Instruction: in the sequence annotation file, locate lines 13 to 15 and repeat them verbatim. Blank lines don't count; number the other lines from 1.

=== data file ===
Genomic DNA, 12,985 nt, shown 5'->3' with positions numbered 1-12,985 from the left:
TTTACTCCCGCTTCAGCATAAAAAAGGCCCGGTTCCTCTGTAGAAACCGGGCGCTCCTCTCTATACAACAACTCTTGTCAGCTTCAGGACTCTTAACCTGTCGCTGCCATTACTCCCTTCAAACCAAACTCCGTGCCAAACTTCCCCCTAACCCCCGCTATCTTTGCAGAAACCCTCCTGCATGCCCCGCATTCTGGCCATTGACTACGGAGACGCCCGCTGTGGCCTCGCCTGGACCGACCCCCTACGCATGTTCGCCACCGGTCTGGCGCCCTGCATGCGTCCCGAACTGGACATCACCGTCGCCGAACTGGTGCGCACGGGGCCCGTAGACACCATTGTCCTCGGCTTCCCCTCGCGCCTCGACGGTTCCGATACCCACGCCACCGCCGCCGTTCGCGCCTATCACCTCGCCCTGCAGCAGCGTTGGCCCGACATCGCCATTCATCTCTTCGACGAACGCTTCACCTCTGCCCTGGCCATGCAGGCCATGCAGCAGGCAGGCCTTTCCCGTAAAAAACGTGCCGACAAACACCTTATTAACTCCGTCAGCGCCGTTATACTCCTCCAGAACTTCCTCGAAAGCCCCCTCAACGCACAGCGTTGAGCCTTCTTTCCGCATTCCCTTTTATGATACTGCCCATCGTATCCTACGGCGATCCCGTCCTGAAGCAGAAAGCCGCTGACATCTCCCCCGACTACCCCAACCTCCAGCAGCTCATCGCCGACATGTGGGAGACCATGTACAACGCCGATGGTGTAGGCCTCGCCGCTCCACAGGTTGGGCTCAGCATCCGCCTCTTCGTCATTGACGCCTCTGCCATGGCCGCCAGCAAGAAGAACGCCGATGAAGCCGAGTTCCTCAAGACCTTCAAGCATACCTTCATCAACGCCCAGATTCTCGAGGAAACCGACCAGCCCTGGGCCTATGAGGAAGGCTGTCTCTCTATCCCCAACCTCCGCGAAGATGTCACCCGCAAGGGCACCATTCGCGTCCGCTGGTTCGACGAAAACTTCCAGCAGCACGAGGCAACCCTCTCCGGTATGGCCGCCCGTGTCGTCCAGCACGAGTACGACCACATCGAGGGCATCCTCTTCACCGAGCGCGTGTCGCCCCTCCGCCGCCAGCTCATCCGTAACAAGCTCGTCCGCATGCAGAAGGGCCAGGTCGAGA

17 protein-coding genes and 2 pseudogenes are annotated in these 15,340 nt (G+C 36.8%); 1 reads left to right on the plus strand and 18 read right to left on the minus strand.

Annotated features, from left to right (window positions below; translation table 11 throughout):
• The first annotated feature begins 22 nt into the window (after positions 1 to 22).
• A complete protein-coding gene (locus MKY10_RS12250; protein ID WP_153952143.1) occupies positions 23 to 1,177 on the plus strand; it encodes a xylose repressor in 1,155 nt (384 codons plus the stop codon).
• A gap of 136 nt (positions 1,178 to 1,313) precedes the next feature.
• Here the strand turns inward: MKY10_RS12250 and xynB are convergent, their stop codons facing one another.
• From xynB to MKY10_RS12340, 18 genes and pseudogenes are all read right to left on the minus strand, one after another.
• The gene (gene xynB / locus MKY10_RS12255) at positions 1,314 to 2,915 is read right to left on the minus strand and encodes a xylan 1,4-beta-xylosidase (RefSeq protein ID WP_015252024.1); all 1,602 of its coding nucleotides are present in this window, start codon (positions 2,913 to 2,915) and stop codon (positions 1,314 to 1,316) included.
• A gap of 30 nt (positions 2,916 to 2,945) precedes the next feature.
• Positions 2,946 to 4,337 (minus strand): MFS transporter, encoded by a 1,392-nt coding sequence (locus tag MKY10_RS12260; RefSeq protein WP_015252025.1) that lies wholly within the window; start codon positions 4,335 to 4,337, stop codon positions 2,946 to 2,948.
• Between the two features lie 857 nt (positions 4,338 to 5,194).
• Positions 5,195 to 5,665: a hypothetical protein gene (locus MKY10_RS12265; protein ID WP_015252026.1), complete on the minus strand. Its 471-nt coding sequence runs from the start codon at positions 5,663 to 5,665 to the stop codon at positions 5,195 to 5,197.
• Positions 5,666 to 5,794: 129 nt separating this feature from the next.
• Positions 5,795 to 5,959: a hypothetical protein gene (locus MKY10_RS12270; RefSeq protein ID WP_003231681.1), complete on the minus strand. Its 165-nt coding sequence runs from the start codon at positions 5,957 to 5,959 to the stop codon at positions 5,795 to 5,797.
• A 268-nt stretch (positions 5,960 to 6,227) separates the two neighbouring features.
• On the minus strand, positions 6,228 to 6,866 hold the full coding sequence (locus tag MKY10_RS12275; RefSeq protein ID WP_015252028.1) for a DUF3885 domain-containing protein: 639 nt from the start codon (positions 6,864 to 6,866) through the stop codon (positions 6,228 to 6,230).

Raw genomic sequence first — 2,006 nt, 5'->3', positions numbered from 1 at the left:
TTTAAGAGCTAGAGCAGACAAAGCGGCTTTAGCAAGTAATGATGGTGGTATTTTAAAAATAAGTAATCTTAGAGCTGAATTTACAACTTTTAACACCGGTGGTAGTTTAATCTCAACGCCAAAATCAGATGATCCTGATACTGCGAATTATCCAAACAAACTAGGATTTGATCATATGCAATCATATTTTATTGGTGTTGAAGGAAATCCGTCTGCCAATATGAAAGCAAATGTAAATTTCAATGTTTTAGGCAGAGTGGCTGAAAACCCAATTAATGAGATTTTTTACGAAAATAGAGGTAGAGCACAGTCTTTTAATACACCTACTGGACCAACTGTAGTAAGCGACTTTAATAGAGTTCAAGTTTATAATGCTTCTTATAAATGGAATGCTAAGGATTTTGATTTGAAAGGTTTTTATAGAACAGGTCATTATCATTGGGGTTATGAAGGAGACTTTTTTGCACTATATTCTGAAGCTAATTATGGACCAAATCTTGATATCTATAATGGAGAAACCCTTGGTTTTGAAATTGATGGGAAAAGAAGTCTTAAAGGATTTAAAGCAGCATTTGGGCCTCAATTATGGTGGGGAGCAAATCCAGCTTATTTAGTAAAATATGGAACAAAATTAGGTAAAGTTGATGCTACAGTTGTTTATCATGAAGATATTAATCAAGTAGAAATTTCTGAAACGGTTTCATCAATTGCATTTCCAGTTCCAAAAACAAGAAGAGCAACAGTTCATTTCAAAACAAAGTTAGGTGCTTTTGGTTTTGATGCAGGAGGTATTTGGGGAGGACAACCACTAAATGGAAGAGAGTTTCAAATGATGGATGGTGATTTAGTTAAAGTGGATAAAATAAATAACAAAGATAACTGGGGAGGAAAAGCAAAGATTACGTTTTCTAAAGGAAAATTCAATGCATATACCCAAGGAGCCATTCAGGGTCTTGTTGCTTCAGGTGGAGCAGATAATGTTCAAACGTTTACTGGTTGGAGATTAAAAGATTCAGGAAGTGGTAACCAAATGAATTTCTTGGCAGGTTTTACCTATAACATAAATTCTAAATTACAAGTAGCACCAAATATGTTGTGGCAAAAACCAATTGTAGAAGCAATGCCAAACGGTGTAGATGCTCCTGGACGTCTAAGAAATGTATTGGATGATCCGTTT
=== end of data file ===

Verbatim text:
• Between the two features lie 857 nt (positions 4,338 to 5,194).
• Positions 5,195 to 5,665: a hypothetical protein gene (locus MKY10_RS12265; protein ID WP_015252026.1), complete on the minus strand. Its 471-nt coding sequence runs from the start codon at positions 5,663 to 5,665 to the stop codon at positions 5,195 to 5,197.
• Positions 5,666 to 5,794: 129 nt separating this feature from the next.